An adventure in sensor configuration with the nct6683 eSIO

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Most of the posts on this blog are my opinion. The same can be said of most posts on most blogs. Sometimes, however, I like to write a blog post that does the other thing for which we use the internet: conveying and sharing information. This is one of those blogs (but not the only one)

Homelab 2.0

Historically, my homelab has been a series of NUCs scattered around my house, connected to nodes in my mesh wifi network. It works fine, but this is obviously a pretty complex setup, and wifi backhaul is not ideal. Plus, I wanted to do more ai things, so I needed some more powerful hardware, including at least one unit that was capable of accepting a GPU.

Enter the Lenovo ThinkStation P720 - my first choice for the project. Why? First, it’s been my experience that enterprise workstation hardware can be excellent bang for the buck - they often have server hardware inside, and are delightfully overbuilt. In addition, I was quite familiar with the P-series, using a P520 (the smaller version) for my gaming PC.

In the depths of eBay, I found a SKU that worked for me - 2x Intel Xeon Gold 6148, 256 GB of DDR4 ECC RAM, 1TB of NVME SSD storage, and a 900W power supply for all of my GPU needs. I initially paired it with my MSI GTX 1070, but the card was too tall to allow the case to close (this is a known issue with this card), so I ended up shelling out for a Zotac RTX 3060 - undeniably an upgrade, and a pretty good value!

All this being, I was pretty excited to take delivery. I unpacked it, installed a graphics card, plugged it, and… was blown away (no pun intended) by how loud it was. It seemed to me that every fan was running full bore, and wouldn’t ramp down, even when the machine was in an idle state with minimal workload.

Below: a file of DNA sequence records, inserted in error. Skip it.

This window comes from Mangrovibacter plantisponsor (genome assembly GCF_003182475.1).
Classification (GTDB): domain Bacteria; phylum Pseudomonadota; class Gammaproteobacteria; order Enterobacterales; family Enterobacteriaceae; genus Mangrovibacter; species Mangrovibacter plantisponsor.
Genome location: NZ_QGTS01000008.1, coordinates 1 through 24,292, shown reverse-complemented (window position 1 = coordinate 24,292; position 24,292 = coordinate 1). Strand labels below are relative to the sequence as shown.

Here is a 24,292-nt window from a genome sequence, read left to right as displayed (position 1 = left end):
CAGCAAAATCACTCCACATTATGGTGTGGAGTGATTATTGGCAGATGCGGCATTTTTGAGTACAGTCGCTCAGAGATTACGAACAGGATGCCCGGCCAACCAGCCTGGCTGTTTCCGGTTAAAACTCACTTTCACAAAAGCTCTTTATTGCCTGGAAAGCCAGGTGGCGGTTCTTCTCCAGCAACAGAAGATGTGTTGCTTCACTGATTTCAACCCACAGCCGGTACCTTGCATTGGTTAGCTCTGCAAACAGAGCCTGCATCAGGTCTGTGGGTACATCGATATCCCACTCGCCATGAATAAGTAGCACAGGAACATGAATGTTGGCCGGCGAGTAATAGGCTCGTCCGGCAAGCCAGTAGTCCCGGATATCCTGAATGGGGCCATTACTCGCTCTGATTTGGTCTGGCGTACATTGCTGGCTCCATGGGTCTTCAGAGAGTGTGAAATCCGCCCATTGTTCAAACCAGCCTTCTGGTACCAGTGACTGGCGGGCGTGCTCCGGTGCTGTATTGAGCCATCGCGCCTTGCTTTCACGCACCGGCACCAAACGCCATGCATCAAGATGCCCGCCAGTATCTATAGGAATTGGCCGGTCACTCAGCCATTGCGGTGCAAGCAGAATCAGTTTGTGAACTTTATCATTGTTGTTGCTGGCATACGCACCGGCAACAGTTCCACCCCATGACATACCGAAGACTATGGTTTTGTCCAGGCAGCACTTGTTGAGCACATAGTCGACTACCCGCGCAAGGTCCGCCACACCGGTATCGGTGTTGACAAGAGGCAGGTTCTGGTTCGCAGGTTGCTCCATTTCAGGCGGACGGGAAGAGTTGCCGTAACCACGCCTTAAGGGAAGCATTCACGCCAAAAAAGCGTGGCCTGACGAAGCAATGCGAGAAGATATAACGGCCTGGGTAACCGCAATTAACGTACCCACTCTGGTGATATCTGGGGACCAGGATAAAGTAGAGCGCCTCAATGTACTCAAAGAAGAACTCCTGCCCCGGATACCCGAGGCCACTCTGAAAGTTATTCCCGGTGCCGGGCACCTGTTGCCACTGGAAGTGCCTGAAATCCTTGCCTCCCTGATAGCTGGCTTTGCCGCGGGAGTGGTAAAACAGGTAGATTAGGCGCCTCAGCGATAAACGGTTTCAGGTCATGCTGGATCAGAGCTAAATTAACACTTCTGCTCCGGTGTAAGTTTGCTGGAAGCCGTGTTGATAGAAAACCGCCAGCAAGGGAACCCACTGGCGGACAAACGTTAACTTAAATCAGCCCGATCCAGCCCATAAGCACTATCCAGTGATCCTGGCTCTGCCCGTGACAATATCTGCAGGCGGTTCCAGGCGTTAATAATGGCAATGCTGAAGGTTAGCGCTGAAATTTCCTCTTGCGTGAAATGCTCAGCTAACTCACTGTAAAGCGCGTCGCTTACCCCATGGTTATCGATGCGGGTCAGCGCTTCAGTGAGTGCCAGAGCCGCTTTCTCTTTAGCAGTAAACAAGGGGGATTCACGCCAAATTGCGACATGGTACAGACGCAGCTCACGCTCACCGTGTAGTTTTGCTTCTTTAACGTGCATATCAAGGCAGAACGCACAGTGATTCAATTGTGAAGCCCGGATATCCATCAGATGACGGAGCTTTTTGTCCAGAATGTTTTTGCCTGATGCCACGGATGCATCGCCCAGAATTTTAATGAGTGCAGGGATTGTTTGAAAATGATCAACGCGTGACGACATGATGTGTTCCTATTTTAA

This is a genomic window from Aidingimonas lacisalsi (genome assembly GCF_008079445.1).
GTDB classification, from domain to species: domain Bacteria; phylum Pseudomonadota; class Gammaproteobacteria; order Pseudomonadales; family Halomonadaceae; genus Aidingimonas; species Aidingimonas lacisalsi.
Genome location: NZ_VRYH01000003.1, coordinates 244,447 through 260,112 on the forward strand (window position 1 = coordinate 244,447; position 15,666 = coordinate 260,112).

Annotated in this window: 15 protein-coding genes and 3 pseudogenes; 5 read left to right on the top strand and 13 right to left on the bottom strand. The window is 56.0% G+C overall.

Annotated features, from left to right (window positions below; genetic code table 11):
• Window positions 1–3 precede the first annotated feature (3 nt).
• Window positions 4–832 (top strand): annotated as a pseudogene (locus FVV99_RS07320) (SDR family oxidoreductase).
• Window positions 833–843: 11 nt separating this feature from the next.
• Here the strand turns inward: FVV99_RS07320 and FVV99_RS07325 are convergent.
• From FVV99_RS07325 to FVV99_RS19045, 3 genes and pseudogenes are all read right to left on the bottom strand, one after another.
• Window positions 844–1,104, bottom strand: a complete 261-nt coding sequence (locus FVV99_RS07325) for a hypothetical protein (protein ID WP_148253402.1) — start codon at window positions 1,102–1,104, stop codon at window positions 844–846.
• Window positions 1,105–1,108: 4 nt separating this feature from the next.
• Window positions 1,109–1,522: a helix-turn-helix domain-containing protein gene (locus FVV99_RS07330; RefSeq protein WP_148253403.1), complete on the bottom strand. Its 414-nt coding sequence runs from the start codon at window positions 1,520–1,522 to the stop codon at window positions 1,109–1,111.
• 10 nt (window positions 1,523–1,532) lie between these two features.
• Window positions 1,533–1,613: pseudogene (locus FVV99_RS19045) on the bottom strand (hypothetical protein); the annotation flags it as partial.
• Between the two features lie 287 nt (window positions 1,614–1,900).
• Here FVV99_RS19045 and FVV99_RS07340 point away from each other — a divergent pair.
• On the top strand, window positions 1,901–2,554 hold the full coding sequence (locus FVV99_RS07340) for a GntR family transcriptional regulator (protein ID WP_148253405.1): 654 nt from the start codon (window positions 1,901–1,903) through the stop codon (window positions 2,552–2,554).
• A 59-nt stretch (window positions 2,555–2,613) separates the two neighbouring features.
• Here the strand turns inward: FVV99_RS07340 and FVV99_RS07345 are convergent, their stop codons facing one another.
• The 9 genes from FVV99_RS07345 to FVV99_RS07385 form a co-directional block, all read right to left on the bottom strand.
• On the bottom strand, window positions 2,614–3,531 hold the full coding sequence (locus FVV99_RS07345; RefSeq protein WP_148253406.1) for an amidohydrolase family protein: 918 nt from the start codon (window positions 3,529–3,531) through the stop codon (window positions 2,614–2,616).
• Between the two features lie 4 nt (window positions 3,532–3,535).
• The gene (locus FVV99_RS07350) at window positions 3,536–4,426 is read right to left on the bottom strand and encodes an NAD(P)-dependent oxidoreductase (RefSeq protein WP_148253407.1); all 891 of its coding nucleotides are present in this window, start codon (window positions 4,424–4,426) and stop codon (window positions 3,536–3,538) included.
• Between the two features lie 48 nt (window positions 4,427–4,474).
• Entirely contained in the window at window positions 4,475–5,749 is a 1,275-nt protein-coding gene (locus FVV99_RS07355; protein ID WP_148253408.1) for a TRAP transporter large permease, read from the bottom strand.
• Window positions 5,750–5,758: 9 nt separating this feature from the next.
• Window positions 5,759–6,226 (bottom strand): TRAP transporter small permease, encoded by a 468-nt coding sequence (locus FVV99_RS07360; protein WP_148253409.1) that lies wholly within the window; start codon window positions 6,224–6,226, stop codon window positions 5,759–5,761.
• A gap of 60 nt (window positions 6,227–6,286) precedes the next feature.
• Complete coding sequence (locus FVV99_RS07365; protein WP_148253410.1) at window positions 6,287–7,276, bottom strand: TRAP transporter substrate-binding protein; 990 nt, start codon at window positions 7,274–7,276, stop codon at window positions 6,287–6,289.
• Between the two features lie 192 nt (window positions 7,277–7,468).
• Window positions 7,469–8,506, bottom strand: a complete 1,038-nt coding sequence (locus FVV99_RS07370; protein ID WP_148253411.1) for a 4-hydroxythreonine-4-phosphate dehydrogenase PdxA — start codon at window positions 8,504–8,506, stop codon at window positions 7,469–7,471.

This being the case, I got in touch with the seller and started diagnosing through subtraction - was there any particular fan that was going crazy? I took out the case fans - still loud. I took out the RAM fans - still loud. I bought a set of Noctua NA-FC1 PWM fan controllers and ramped down the CPU fans… the PSU fan was cranking away! So, something was systemically wrong and, although this was my intuition from the start, this was somewhat difficult to explain to the seller without any sensor readings, and when it come to diagnostics, the Lenovo diagnostic suite was not very adept at testing fan control.

So, what about those sensor readings?

Well, from the Mystery NUCs I had garnered some experience with diagnosing fan control and thermals problems; I knew that the tool of choice for viewing sensor state is lm-sensors. However, when I looked into lm-sensors, I could see only what I already knew - that the CPU temps were outrageously low for the perceived duty cycle of the fans. From the specs of the individual fans, I could tell that they were designed for PWM control, but whatever controlled the fans was freaking out.

That brought me down the road of software updates - namely the BIOS and eSIO chips, the latter of which is in charge for a variety of system functions, including fan control. Since I was deploying Debian, I ended up doing a EFI shell upgrade for these two components; the BIOS version I was on was so old that Linux capsule updates weren’t supported! And yet, after upgrading, the fans remained loud.